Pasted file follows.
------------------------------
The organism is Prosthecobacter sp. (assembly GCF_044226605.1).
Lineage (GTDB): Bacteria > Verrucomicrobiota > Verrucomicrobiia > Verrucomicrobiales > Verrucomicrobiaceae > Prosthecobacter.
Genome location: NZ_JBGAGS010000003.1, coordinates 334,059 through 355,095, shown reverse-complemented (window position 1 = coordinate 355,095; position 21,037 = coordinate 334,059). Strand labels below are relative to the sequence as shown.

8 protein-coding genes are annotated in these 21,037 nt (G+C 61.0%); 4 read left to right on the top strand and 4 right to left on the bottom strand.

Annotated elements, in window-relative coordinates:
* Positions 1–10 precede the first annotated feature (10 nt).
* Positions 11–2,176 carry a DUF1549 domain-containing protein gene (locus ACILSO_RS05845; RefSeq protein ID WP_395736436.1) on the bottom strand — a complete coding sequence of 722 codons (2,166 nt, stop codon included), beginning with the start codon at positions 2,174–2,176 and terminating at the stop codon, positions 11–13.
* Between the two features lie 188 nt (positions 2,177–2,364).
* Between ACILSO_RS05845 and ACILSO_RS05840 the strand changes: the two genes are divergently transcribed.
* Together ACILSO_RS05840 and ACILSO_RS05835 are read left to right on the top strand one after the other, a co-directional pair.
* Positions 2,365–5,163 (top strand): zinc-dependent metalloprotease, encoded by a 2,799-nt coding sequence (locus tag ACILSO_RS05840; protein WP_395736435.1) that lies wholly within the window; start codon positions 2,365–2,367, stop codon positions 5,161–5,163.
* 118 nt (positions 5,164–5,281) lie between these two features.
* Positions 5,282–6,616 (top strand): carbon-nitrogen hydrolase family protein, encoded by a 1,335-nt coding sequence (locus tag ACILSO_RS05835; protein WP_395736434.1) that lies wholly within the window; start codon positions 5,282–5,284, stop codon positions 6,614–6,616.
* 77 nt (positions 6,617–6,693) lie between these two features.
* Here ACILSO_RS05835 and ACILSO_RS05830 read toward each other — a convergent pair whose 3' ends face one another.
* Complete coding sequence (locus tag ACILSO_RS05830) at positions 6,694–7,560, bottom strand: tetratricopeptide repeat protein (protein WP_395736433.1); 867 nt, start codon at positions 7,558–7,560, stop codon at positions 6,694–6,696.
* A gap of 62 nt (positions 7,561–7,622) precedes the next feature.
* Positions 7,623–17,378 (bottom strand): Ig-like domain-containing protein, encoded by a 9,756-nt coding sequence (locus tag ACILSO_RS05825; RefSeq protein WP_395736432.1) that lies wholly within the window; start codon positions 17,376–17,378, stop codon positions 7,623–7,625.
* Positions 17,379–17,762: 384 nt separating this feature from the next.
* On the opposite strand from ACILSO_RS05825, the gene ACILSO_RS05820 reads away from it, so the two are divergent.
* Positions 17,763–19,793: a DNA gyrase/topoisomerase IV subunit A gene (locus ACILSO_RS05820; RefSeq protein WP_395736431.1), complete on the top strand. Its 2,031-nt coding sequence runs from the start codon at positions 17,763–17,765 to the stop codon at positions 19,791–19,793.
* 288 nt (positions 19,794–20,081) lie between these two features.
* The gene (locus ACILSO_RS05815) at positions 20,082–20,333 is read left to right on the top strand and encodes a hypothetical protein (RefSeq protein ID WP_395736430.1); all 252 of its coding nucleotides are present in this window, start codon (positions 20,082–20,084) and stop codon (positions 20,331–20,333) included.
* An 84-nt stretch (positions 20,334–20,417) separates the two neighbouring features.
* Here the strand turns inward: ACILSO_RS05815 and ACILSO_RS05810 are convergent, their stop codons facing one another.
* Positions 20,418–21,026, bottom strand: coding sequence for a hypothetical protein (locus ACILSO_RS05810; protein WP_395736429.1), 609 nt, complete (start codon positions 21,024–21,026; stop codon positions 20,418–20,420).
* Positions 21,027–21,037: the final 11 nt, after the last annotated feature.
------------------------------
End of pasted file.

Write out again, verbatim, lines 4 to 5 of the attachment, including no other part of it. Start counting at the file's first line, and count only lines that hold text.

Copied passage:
8 protein-coding genes are annotated in these 21,037 nt (G+C 61.0%); 4 read left to right on the top strand and 4 right to left on the bottom strand.

Annotated elements, in window-relative coordinates: